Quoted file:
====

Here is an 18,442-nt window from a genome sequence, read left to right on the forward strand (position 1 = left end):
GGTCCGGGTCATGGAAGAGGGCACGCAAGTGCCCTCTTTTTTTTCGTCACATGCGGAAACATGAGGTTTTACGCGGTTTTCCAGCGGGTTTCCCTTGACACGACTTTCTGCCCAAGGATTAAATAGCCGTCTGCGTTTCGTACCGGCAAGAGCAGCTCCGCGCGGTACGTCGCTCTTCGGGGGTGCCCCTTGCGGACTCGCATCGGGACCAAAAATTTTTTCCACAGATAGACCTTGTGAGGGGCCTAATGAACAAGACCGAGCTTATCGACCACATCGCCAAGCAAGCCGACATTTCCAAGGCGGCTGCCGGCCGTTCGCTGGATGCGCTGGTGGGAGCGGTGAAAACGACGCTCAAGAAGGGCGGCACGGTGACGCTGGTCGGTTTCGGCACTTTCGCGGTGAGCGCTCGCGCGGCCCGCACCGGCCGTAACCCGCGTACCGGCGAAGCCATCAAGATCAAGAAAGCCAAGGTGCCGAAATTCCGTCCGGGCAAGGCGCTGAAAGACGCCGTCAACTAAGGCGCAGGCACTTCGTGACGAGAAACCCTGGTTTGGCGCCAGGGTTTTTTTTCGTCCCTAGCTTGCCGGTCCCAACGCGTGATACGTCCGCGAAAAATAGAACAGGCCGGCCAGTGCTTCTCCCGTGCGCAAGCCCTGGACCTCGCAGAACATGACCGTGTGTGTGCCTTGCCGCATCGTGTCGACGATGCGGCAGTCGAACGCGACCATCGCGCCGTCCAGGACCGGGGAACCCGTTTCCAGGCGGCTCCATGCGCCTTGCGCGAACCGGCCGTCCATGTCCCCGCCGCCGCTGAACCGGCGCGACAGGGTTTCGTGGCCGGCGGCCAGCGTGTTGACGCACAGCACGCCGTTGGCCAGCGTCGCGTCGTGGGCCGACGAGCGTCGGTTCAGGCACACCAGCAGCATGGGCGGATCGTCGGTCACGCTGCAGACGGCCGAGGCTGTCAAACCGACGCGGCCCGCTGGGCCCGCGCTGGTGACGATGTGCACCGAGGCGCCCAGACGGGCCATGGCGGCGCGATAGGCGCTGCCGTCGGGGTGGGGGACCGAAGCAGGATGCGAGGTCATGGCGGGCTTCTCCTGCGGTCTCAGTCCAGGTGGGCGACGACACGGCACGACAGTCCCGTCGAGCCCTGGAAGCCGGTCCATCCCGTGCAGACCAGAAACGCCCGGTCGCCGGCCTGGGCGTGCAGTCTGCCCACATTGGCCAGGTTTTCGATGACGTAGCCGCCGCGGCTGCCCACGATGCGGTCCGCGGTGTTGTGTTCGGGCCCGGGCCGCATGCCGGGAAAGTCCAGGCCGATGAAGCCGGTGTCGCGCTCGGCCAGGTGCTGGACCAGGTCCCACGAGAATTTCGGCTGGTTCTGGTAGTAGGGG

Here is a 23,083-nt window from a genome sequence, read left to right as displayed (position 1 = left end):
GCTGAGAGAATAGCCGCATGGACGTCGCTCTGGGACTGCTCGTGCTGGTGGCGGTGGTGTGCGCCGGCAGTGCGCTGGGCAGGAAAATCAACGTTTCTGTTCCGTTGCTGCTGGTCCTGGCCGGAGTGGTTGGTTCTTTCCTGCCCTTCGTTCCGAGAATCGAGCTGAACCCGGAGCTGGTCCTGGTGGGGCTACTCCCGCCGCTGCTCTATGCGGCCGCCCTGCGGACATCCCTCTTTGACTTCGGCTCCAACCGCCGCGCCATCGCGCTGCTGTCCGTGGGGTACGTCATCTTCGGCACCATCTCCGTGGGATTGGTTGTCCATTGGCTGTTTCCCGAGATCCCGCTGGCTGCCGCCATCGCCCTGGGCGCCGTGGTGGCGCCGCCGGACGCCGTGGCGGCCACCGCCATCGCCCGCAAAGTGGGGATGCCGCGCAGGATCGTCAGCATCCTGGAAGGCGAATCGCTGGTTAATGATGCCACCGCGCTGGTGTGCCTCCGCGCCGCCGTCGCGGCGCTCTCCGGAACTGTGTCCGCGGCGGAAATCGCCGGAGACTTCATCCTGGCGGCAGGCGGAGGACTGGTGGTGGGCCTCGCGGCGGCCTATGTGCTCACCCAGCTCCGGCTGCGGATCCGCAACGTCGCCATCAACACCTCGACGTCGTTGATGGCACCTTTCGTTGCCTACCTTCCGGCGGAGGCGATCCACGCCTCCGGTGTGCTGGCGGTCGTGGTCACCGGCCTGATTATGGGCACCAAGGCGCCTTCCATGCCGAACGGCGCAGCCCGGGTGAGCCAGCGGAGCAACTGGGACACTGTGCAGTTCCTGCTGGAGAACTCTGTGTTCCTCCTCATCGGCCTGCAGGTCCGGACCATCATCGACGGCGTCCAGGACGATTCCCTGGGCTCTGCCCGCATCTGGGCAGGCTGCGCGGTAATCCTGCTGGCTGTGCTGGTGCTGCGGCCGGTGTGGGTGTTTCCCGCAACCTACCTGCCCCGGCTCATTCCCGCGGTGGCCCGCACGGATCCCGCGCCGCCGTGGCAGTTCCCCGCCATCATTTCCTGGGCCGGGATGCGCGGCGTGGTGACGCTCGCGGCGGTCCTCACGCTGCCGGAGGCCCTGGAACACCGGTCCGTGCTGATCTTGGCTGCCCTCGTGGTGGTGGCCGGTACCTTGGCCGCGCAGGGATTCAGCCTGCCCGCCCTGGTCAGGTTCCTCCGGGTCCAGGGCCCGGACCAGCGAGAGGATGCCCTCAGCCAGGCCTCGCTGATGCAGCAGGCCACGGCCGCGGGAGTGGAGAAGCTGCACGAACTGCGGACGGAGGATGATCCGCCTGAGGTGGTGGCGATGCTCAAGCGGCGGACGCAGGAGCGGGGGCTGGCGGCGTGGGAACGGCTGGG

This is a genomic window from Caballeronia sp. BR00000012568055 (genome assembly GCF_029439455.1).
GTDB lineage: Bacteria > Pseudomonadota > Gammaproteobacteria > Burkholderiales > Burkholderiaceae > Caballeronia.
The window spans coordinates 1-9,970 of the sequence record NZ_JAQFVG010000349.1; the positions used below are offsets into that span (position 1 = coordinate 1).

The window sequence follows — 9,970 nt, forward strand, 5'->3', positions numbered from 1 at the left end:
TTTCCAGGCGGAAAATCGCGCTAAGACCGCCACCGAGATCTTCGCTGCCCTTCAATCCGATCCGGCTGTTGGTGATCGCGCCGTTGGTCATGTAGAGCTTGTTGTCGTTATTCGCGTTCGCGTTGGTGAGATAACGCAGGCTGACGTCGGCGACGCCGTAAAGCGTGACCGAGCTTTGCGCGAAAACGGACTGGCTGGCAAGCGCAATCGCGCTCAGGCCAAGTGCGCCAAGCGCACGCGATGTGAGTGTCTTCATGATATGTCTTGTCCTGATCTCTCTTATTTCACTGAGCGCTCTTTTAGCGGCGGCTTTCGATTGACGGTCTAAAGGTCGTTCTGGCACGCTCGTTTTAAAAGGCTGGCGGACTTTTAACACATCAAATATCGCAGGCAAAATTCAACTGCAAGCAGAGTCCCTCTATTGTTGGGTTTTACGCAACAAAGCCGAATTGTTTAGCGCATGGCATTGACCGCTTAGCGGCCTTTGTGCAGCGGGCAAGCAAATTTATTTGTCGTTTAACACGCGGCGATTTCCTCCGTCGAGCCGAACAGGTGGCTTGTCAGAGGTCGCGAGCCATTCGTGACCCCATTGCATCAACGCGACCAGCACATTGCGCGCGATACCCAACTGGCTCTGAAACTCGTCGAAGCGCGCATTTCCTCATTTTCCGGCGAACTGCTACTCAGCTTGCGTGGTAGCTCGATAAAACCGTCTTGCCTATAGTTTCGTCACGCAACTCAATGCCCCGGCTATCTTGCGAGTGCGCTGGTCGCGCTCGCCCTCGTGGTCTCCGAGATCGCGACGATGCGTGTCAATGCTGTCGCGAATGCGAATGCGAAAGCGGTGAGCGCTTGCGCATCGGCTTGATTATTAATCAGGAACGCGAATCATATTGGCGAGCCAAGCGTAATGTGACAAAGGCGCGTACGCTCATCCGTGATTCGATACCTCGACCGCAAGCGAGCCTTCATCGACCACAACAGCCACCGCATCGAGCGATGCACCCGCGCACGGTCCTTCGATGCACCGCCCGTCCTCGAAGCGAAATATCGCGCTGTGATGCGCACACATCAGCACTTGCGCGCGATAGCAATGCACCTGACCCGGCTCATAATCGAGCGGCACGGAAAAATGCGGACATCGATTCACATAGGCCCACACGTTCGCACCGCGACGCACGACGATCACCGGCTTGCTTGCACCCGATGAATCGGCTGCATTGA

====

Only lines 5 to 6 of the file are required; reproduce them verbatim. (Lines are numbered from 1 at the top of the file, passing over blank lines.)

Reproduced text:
This is a genomic window from Caballeronia sp. BR00000012568055 (genome assembly GCF_029439455.1).
GTDB lineage: Bacteria > Pseudomonadota > Gammaproteobacteria > Burkholderiales > Burkholderiaceae > Caballeronia.